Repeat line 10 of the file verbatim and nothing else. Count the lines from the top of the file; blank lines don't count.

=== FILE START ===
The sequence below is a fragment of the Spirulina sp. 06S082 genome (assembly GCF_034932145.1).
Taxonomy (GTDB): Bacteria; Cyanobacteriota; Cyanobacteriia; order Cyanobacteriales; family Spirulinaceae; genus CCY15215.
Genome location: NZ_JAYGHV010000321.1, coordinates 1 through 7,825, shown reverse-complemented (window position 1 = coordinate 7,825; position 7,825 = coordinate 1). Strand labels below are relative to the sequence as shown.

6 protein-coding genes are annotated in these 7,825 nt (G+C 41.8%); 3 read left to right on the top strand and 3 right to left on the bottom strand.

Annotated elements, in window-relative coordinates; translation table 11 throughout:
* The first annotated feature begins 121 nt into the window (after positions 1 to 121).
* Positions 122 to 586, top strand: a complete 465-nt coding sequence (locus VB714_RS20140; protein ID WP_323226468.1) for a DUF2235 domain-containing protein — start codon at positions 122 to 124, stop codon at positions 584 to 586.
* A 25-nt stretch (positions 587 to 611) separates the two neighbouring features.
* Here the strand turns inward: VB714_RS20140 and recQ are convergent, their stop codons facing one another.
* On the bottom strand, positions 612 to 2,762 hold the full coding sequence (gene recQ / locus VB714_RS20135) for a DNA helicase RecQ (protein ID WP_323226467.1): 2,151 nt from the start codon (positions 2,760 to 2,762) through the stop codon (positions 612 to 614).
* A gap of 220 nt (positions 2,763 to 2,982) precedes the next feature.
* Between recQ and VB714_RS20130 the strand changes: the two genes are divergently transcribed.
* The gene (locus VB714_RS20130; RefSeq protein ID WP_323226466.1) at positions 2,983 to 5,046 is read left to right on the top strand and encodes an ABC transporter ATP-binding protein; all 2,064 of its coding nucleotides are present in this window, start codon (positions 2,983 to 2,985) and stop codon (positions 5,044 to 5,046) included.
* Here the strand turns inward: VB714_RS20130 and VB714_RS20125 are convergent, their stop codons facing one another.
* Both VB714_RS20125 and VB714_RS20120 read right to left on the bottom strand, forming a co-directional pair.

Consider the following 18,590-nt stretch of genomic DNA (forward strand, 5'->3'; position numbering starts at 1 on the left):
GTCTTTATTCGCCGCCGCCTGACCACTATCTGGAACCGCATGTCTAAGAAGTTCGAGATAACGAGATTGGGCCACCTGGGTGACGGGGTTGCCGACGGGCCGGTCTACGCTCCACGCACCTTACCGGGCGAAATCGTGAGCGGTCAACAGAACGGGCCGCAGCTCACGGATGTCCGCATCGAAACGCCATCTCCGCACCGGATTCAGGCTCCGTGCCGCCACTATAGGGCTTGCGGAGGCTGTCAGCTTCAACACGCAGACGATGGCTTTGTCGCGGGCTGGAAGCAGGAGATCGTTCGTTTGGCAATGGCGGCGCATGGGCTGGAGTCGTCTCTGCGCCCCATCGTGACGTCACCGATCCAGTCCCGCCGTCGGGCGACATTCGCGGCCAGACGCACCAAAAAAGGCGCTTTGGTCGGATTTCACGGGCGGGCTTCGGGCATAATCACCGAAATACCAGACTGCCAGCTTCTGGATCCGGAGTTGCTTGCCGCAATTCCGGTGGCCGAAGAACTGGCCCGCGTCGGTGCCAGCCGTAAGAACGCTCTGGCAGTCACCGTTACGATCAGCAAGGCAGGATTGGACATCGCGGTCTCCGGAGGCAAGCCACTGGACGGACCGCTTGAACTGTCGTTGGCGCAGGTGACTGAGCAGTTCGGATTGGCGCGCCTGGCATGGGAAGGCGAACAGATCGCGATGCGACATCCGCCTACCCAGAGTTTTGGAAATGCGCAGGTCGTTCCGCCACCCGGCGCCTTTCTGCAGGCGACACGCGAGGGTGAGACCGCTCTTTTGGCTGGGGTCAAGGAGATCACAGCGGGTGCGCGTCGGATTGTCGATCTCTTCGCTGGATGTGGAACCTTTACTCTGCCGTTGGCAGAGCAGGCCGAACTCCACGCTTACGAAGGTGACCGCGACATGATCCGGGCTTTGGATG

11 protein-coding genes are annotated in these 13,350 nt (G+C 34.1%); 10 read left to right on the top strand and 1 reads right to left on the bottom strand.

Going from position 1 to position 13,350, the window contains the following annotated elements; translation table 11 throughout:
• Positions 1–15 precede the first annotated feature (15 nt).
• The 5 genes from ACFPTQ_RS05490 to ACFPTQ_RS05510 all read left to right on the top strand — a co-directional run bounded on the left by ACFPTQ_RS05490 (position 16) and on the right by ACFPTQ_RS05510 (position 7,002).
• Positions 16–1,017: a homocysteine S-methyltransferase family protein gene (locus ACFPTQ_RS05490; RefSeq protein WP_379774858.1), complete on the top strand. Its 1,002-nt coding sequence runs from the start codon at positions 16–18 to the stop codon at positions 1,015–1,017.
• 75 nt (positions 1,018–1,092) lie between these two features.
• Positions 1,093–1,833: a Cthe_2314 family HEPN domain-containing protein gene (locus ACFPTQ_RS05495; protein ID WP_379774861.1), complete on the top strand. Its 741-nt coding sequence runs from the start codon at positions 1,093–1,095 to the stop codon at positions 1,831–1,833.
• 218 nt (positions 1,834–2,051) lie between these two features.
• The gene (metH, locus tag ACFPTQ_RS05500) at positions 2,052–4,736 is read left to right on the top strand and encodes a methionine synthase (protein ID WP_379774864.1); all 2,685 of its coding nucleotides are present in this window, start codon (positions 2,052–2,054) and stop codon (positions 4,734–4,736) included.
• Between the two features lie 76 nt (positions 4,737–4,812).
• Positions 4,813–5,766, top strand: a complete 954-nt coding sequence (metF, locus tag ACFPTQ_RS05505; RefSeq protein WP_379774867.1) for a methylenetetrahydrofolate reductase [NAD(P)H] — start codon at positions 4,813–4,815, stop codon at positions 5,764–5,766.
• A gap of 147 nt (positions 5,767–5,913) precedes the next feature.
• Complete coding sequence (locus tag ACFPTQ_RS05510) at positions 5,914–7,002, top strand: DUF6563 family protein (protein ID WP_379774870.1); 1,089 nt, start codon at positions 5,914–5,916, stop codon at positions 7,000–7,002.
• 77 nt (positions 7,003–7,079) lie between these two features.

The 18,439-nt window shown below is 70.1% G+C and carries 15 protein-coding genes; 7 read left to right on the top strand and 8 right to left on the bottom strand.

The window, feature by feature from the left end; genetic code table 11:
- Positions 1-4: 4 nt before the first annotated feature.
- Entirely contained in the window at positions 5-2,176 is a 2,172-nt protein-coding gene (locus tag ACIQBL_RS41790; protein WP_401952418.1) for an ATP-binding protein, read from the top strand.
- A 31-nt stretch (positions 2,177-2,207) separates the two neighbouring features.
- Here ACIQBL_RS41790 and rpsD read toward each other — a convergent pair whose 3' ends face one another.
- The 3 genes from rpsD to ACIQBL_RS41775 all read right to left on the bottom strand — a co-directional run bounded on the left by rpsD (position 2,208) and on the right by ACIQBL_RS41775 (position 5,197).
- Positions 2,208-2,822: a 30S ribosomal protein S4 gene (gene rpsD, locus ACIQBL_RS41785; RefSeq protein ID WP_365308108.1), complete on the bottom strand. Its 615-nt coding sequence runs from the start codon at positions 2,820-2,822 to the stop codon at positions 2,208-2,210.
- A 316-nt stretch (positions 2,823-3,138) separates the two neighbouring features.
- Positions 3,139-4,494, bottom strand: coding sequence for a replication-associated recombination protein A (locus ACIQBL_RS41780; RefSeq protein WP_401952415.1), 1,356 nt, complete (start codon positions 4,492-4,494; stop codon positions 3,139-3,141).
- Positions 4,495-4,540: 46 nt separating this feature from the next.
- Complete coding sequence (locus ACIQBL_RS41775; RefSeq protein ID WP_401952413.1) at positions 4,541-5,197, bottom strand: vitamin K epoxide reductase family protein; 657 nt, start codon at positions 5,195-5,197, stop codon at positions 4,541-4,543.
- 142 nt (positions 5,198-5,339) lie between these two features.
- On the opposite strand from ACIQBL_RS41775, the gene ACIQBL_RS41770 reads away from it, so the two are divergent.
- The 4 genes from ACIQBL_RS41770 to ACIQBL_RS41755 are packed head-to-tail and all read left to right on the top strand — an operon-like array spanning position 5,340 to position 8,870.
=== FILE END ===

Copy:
* On the bottom strand, positions 612 to 2,762 hold the full coding sequence (gene recQ / locus VB714_RS20135) for a DNA helicase RecQ (protein ID WP_323226467.1): 2,151 nt from the start codon (positions 2,760 to 2,762) through the stop codon (positions 612 to 614).